prio alua
                failback immediate
                rr_weight uniform
                no_path_retry fail
                rr_min_io 1000
                rr_min_io_rq 1
                fast_io_fail_tmo 10
                dev_loss_tmo 60
                user_friendly_names no
        }

Now Logon to your Oracle VM Manager and refresh your previously created SAN Server to discover our newly created volume(s).

Refresh SAN Servers

Click OK to confirm Refresh, the new LUN(s) should now be visible in Oracle VM Manager Storage tab.

As I have presented the block storage over iSCSI we can see IQN (iSCSI Qualified Name) in the Storage Targets, this was set-up in Part 4 OVM Storage.

ID: is the UUID is a universally unique identifier that Oracle VM Manager assigns to a physical disk.

Page83 ID: The unique SCSI identifier for the physical disk, for a Pure Storage FlashArray this will be set as the Vendor ID + lowercase volume serial number e.g 3624a9370 + 513519106E354B37002EB1D1.

NOTE: Oracle VM does not currently support User Friendly Names (see extract from /etc/multipath.conf.

## IMPORTANT for OVS this must be no. OVS does not support user friendly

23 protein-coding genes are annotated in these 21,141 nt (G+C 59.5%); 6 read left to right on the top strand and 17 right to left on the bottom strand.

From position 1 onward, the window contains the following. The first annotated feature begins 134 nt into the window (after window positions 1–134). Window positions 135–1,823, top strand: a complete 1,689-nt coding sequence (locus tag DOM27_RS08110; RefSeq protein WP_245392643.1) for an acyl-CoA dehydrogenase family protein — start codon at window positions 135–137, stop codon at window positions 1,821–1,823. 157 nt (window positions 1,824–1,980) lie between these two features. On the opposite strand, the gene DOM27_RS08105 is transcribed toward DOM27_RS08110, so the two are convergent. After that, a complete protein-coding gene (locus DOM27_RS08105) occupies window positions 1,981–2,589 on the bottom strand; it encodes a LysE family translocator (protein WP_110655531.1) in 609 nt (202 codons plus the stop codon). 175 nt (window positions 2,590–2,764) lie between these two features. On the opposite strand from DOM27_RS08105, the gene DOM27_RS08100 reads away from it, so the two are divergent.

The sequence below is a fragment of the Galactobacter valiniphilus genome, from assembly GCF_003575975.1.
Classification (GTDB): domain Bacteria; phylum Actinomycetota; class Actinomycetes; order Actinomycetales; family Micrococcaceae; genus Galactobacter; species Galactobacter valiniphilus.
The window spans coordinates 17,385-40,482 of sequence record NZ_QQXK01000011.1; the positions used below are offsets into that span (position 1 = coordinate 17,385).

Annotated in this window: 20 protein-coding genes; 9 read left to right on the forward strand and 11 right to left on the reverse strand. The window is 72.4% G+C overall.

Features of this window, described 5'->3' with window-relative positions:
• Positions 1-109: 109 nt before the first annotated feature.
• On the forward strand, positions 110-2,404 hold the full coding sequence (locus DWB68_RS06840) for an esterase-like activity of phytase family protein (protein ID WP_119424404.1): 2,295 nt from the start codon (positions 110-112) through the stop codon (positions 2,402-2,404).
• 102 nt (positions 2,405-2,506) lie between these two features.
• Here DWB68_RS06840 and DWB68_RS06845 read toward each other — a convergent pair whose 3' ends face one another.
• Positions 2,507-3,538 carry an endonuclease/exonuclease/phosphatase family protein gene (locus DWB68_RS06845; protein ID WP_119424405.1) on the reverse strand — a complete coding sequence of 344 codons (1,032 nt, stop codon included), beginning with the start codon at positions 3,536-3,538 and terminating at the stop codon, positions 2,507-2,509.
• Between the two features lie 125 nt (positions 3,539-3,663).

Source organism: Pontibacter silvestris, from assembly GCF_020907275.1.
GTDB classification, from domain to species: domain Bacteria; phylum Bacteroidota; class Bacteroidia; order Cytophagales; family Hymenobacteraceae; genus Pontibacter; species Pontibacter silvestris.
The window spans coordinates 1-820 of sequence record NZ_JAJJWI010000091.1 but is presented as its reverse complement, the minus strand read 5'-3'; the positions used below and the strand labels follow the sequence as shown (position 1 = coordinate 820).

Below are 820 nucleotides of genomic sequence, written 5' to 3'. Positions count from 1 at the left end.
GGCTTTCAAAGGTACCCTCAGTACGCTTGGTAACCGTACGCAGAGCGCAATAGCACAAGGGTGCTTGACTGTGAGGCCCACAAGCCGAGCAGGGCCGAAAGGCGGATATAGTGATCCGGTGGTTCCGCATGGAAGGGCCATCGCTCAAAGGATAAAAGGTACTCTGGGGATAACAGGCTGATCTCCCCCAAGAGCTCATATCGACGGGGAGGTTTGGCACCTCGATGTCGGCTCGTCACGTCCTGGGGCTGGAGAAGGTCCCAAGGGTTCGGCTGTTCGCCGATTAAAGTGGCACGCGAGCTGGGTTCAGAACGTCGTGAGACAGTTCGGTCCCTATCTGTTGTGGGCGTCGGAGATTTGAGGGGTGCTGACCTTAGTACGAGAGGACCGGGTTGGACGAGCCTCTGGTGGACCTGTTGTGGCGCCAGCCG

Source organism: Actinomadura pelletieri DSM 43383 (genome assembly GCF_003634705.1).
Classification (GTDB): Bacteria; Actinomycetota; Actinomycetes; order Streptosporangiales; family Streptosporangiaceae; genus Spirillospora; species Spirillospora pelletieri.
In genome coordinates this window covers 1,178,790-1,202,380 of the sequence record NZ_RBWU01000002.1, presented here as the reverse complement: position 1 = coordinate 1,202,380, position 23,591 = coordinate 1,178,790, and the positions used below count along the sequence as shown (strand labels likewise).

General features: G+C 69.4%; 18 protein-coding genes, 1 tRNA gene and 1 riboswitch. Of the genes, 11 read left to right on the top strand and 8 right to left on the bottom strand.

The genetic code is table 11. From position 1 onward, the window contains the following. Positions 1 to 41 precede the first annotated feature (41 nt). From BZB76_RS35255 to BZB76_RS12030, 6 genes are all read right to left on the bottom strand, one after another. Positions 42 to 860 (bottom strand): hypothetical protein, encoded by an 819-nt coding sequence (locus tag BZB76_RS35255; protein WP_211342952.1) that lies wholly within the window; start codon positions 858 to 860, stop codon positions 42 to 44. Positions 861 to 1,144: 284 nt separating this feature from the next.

## names and instead uses the WWIDs as names.
defaults {
        user_friendly_names no
        getuid_callout "/lib/udev/scsi_id --whitelisted --replace-whitespace --device=/dev/%n"
        no_path_retry 10
}

Therefore the User Friendly Name will be same as the Page83 ID.

An optional step now is to Right Click the volume, and select Edit to provide a more meaningful Name and Description. Once updated Right Click again and this time select Refresh.

Updated volume names

Create Oracle VM Repository

From the Repository tab click on the Green Plus to create a new Repository, enter a Repository Name, select Physical Disk, Description, for non-Clustered deployments select Server Pool None and click on the Magnifying Glass to select the Physical Disk previously added. Then click Next.

Select SAN Server and Name, check the User Friendly Name is as expected.